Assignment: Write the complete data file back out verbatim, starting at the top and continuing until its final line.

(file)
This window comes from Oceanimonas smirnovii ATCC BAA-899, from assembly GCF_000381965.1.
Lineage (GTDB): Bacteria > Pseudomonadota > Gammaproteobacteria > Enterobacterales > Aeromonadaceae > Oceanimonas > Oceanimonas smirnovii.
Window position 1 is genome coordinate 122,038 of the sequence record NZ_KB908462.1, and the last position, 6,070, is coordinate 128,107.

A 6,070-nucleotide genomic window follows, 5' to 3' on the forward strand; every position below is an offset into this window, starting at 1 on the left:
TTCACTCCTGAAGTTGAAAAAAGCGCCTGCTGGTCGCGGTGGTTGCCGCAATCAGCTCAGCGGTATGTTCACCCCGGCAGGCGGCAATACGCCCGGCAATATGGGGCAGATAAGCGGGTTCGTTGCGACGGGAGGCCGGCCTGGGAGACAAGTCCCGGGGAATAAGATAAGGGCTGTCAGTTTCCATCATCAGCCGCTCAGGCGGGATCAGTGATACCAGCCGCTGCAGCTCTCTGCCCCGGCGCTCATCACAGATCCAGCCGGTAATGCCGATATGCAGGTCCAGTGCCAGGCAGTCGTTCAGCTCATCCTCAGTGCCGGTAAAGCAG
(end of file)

This window comes from Oceanimonas smirnovii ATCC BAA-899, from assembly GCF_000381965.1.
Lineage (GTDB): Bacteria > Pseudomonadota > Gammaproteobacteria > Enterobacterales > Aeromonadaceae > Oceanimonas > Oceanimonas smirnovii.
Window position 1 is genome coordinate 122,038 of the sequence record NZ_KB908462.1, and the last position, 6,070, is coordinate 128,107.

A 6,070-nucleotide genomic window follows, 5' to 3' on the forward strand; every position below is an offset into this window, starting at 1 on the left:
TTCACTCCTGAAGTTGAAAAAAGCGCCTGCTGGTCGCGGTGGTTGCCGCAATCAGCTCAGCGGTATGTTCACCCCGGCAGGCGGCAATACGCCCGGCAATATGGGGCAGATAAGCGGGTTCGTTGCGACGGGAGGCCGGCCTGGGAGACAAGTCCCGGGGAATAAGATAAGGGCTGTCAGTTTCCATCATCAGCCGCTCAGGCGGGATCAGTGATACCAGCCGCTGCAGCTCTCTGCCCCGGCGCTCATCACAGATCCAGCCGGTAATGCCGATATGCAGGTCCAGTGCCAGGCAGTCGTTCAGCTCATCCTCAGTGCCGGTAAAGCAG